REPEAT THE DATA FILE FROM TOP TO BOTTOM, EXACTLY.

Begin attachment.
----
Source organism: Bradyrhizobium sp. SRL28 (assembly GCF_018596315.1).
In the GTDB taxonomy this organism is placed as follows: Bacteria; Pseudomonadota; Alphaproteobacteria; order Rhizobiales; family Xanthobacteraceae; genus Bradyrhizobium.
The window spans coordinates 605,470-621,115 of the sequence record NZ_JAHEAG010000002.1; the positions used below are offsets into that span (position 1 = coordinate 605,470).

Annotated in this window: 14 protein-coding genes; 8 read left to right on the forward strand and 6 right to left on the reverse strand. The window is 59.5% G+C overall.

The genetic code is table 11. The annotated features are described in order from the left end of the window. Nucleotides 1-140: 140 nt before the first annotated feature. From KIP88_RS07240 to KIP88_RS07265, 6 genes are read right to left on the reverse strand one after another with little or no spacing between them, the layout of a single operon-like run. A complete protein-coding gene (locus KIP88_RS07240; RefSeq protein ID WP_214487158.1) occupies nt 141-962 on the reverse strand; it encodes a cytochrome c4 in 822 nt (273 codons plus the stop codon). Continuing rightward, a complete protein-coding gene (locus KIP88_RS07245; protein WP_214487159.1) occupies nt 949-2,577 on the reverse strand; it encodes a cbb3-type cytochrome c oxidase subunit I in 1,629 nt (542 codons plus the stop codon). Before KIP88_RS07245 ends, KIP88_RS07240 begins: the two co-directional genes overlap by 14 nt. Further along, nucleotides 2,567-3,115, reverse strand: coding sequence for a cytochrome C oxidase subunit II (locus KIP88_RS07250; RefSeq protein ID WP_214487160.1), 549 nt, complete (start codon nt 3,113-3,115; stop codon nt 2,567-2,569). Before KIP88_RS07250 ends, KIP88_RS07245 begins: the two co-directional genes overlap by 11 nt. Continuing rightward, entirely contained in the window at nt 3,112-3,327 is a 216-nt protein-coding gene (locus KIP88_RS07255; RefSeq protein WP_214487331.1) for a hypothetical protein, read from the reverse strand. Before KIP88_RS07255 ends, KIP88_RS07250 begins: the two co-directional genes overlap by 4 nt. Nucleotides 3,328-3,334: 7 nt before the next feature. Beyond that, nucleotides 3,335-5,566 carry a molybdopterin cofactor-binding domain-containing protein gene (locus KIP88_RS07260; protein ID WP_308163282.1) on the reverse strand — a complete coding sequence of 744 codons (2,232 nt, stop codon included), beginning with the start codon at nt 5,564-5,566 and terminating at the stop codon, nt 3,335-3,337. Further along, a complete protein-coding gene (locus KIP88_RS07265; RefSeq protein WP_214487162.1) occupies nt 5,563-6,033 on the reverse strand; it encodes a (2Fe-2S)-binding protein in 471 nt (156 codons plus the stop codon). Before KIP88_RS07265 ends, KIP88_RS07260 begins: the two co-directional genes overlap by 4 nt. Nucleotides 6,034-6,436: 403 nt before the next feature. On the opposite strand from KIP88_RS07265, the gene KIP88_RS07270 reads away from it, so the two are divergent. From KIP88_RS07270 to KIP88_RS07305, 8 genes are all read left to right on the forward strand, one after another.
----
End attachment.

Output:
Source organism: Bradyrhizobium sp. SRL28 (assembly GCF_018596315.1).
In the GTDB taxonomy this organism is placed as follows: Bacteria; Pseudomonadota; Alphaproteobacteria; order Rhizobiales; family Xanthobacteraceae; genus Bradyrhizobium.
The window spans coordinates 605,470-621,115 of the sequence record NZ_JAHEAG010000002.1; the positions used below are offsets into that span (position 1 = coordinate 605,470).

Annotated in this window: 14 protein-coding genes; 8 read left to right on the forward strand and 6 right to left on the reverse strand. The window is 59.5% G+C overall.

The genetic code is table 11. The annotated features are described in order from the left end of the window. Nucleotides 1-140: 140 nt before the first annotated feature. From KIP88_RS07240 to KIP88_RS07265, 6 genes are read right to left on the reverse strand one after another with little or no spacing between them, the layout of a single operon-like run. A complete protein-coding gene (locus KIP88_RS07240; RefSeq protein ID WP_214487158.1) occupies nt 141-962 on the reverse strand; it encodes a cytochrome c4 in 822 nt (273 codons plus the stop codon). Continuing rightward, a complete protein-coding gene (locus KIP88_RS07245; protein WP_214487159.1) occupies nt 949-2,577 on the reverse strand; it encodes a cbb3-type cytochrome c oxidase subunit I in 1,629 nt (542 codons plus the stop codon). Before KIP88_RS07245 ends, KIP88_RS07240 begins: the two co-directional genes overlap by 14 nt. Further along, nucleotides 2,567-3,115, reverse strand: coding sequence for a cytochrome C oxidase subunit II (locus KIP88_RS07250; RefSeq protein ID WP_214487160.1), 549 nt, complete (start codon nt 3,113-3,115; stop codon nt 2,567-2,569). Before KIP88_RS07250 ends, KIP88_RS07245 begins: the two co-directional genes overlap by 11 nt. Continuing rightward, entirely contained in the window at nt 3,112-3,327 is a 216-nt protein-coding gene (locus KIP88_RS07255; RefSeq protein WP_214487331.1) for a hypothetical protein, read from the reverse strand. Before KIP88_RS07255 ends, KIP88_RS07250 begins: the two co-directional genes overlap by 4 nt. Nucleotides 3,328-3,334: 7 nt before the next feature. Beyond that, nucleotides 3,335-5,566 carry a molybdopterin cofactor-binding domain-containing protein gene (locus KIP88_RS07260; protein ID WP_308163282.1) on the reverse strand — a complete coding sequence of 744 codons (2,232 nt, stop codon included), beginning with the start codon at nt 5,564-5,566 and terminating at the stop codon, nt 3,335-3,337. Further along, a complete protein-coding gene (locus KIP88_RS07265; RefSeq protein WP_214487162.1) occupies nt 5,563-6,033 on the reverse strand; it encodes a (2Fe-2S)-binding protein in 471 nt (156 codons plus the stop codon). Before KIP88_RS07265 ends, KIP88_RS07260 begins: the two co-directional genes overlap by 4 nt. Nucleotides 6,034-6,436: 403 nt before the next feature. On the opposite strand from KIP88_RS07265, the gene KIP88_RS07270 reads away from it, so the two are divergent. From KIP88_RS07270 to KIP88_RS07305, 8 genes are all read left to right on the forward strand, one after another.